Sweeney Todd - a heart warming tale?
The Cockney Visions section of Writing Britain features arguably the most legendary barber of all time - Sweeney Todd. Famous for slitting his customer’s throats and covering his tracks by sending the bodies to be made into pies, Todd made his debut in 1846 in a penny blood story called The String of Pearls: a romance. The story begins with the disappearance of a sailor who was bringing a memento to the sweetheart of a man lost at sea. The sailor's faithful dog alerts his friends to his disappearance, whereupon it is discovered that he was last seen entering Sweeney Todd's Barbers. Romance, bravery and carnage follow. This first incarnation, although gruesome, did at least bear the hallmarks of a love story - albeit one peppered with savage murders and the unintentional consumption of human flesh.
An expanded version of the story was published in 1850, this time with the more telling subtitle ‘The Barber of Fleet Street. A domestic romance’. It is this edition that is on display in the exhibition (at a page depicting the ominous barber’s chair and the imminent demise of the unsuspecting man sat in it) and not the 1846 version, in which the illustrations are rather tame [see below].
The idea of a murderer turning their victims into pies would not have been new to many of Sweeney Todd’s original readers. There were several stories and urban legends around at the time that ran along similar veins, which would have provided perfect inspiration for a penny blood story – writers of the genre were never afraid of ‘borrowing’ the odd story line or two. Penny Bloods were serialised fiction that provided cheap, entertaining reading for the working class population of 19th century Britain. The colourful stories full of unsavoury characters and sensational plots were accompanied by gruesome illustrations. They were the violent video games of their day; perceived as corrupting influences that would inevitably pervert the minds of their readers towards depravity and crime. While there is no evidence to suggest that he inspired a generation of amateur butchers, Sweeney Todd’s character has certainly endured - he has become embedded in our culture so deeply that one can almost smell the stench from his abattoir when passing St. Dunstan’s Church in Fleet Street.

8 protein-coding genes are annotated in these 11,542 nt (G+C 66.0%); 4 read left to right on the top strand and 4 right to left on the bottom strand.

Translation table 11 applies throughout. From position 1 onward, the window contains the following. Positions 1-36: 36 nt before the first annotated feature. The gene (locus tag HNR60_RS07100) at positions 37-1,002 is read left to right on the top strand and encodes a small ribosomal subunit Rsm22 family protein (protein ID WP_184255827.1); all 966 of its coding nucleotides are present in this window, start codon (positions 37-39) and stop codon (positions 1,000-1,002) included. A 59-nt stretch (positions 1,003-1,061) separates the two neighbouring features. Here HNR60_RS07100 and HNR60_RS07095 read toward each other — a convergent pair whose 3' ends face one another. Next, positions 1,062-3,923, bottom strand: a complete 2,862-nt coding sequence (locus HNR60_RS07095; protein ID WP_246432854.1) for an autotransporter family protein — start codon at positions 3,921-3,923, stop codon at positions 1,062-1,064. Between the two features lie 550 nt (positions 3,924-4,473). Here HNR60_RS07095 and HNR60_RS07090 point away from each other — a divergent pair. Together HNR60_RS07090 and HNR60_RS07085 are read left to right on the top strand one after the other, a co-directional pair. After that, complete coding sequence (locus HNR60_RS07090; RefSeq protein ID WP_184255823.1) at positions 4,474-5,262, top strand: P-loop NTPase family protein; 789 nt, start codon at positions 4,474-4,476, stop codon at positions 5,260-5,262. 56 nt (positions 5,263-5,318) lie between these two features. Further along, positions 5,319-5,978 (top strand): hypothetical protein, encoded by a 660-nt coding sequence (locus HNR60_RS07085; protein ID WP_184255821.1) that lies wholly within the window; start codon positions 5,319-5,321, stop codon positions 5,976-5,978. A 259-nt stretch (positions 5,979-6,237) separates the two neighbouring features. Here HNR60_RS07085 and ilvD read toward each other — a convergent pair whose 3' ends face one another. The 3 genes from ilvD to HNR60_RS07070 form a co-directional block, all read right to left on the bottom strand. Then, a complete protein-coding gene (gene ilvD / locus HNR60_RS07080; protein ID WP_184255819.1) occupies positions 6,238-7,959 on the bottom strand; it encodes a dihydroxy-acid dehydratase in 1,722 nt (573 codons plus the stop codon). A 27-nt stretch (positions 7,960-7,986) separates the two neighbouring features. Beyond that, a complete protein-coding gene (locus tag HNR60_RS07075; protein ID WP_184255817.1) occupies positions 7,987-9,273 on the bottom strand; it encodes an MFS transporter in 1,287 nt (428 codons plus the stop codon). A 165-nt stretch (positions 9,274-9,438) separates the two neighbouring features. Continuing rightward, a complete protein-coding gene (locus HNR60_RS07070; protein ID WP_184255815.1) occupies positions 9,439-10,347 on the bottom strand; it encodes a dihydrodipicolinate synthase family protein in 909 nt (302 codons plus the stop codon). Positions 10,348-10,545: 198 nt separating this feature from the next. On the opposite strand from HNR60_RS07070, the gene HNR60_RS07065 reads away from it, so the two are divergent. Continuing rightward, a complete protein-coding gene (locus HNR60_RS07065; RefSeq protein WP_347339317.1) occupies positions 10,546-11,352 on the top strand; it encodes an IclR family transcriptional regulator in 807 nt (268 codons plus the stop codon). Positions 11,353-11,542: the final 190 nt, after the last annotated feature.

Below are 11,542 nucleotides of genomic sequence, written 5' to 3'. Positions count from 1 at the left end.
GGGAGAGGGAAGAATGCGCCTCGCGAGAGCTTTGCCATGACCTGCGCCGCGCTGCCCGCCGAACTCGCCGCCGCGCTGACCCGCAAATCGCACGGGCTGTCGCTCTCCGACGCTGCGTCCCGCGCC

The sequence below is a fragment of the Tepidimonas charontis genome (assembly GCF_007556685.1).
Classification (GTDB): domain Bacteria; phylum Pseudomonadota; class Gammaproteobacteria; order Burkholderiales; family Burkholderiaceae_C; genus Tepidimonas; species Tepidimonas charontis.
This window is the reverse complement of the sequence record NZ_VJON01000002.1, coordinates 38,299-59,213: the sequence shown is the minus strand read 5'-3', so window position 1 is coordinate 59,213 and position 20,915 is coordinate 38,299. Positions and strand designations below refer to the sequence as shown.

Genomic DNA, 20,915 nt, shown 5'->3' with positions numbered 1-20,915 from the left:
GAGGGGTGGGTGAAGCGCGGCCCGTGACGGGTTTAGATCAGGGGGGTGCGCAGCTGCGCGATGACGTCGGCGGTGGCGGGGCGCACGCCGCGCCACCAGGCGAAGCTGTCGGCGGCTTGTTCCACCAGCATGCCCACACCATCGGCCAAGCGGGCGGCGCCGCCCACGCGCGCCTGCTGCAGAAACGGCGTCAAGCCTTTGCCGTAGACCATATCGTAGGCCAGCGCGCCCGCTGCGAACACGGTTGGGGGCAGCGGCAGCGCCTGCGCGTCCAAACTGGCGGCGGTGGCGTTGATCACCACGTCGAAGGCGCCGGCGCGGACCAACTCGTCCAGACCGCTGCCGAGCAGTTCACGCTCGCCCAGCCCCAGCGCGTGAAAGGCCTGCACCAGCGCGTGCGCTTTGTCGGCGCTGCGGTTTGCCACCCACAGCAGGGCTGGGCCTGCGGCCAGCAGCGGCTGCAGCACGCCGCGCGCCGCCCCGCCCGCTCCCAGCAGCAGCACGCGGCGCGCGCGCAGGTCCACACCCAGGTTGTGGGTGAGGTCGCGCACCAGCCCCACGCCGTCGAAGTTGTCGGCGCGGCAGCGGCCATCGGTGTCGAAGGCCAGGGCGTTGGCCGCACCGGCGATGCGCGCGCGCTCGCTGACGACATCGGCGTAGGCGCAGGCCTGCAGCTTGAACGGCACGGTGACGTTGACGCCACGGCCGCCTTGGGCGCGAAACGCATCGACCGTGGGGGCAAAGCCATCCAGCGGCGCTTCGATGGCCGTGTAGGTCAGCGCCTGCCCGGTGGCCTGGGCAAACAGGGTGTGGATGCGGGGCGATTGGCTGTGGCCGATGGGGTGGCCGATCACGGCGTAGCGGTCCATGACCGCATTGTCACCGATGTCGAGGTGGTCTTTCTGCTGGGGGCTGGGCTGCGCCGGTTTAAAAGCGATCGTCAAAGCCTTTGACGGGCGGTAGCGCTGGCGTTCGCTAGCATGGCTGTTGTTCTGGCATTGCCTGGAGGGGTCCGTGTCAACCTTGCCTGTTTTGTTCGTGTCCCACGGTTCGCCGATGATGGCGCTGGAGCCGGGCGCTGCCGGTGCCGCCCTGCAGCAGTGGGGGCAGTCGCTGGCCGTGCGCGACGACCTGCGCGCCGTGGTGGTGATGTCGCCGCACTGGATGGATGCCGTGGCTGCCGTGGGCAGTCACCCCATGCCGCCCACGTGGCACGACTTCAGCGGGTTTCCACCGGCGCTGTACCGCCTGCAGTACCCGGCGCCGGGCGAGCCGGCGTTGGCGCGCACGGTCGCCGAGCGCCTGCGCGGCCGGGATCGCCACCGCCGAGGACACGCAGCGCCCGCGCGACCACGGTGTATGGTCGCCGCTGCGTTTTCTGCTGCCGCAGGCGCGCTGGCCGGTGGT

Lead Curator of Writing Britain Jamie Andrews can be heard talking about the Writing Britain exhibition during his interview for Radio 4.
Further information about the British Library's world-class literature collections can be found here.
Andrea Lloyd, Curator Printed Literary Sources, 1801-1914